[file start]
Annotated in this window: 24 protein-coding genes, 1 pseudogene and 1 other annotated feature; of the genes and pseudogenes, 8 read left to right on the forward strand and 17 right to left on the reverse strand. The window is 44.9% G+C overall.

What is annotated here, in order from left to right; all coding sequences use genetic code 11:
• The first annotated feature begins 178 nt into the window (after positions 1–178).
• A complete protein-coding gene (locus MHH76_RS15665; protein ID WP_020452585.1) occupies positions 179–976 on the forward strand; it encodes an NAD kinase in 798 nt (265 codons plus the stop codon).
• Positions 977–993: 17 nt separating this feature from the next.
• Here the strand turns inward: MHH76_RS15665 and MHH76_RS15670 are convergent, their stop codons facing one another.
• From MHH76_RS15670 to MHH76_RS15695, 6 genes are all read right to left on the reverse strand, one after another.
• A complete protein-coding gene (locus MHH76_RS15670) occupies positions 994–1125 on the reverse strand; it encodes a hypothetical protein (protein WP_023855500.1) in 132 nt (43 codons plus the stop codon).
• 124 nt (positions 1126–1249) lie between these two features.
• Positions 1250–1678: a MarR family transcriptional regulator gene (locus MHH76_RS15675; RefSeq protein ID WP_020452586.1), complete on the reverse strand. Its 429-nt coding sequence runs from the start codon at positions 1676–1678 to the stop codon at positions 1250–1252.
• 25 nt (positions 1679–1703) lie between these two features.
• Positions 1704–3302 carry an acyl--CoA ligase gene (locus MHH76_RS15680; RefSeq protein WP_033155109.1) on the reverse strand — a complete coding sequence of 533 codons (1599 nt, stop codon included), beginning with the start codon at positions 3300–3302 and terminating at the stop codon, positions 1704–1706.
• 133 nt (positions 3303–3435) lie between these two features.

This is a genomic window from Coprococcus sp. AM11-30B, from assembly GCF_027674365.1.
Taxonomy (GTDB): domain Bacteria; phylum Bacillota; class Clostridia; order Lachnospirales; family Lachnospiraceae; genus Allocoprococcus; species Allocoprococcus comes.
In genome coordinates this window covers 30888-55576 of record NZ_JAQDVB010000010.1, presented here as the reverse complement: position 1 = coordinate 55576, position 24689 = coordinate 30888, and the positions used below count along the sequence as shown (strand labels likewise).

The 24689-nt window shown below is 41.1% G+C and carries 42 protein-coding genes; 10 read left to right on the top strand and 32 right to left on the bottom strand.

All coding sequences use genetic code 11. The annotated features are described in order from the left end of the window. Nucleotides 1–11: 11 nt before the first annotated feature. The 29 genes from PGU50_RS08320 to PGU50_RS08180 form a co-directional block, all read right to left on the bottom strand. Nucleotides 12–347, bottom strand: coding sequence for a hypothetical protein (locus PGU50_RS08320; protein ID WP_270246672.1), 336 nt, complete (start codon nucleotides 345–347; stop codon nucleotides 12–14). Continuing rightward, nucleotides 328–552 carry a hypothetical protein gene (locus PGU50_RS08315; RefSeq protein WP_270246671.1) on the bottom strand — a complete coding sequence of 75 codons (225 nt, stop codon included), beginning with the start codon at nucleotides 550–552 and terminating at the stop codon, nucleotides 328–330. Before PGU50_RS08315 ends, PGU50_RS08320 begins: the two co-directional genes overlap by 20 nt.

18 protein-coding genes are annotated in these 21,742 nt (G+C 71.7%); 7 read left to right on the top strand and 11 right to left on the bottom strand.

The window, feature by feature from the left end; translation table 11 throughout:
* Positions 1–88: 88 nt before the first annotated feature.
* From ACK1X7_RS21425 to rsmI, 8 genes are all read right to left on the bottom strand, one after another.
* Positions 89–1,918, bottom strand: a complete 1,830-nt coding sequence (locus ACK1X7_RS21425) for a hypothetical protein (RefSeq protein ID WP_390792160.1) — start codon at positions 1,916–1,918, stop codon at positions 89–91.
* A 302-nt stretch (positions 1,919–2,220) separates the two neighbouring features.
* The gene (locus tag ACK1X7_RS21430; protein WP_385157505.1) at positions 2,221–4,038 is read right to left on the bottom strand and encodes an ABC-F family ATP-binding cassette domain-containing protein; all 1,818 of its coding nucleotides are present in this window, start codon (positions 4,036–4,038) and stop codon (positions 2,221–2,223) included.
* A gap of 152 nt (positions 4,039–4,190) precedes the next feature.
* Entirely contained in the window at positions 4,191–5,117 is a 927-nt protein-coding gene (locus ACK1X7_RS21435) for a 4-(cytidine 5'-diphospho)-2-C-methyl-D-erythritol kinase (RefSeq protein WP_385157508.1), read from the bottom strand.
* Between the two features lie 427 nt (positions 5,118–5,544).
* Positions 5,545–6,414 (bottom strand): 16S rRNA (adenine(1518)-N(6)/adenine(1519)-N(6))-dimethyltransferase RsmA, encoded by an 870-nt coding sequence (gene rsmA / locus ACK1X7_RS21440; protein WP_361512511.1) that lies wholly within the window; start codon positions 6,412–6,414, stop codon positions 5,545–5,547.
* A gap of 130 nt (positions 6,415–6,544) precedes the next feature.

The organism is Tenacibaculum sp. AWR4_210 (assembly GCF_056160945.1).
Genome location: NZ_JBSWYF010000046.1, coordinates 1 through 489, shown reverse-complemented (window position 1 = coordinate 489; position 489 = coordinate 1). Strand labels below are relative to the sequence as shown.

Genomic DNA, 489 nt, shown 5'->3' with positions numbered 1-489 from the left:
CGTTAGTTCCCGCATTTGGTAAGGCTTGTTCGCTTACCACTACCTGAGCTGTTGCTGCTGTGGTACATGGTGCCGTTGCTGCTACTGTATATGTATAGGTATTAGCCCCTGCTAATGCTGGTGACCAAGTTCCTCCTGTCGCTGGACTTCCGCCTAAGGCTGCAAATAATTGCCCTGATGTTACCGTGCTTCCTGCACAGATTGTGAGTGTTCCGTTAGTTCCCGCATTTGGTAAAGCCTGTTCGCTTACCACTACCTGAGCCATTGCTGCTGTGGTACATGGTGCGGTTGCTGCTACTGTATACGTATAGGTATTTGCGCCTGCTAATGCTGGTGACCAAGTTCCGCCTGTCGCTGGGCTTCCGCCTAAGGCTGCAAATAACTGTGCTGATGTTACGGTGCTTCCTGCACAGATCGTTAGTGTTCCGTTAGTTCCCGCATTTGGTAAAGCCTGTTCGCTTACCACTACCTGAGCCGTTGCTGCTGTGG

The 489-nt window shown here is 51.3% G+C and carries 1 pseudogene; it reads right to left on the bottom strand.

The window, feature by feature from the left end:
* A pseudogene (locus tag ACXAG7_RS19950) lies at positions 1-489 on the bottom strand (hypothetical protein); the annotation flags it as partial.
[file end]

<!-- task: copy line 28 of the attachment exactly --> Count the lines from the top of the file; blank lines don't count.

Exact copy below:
* Between the two features lie 427 nt (positions 5,118–5,544).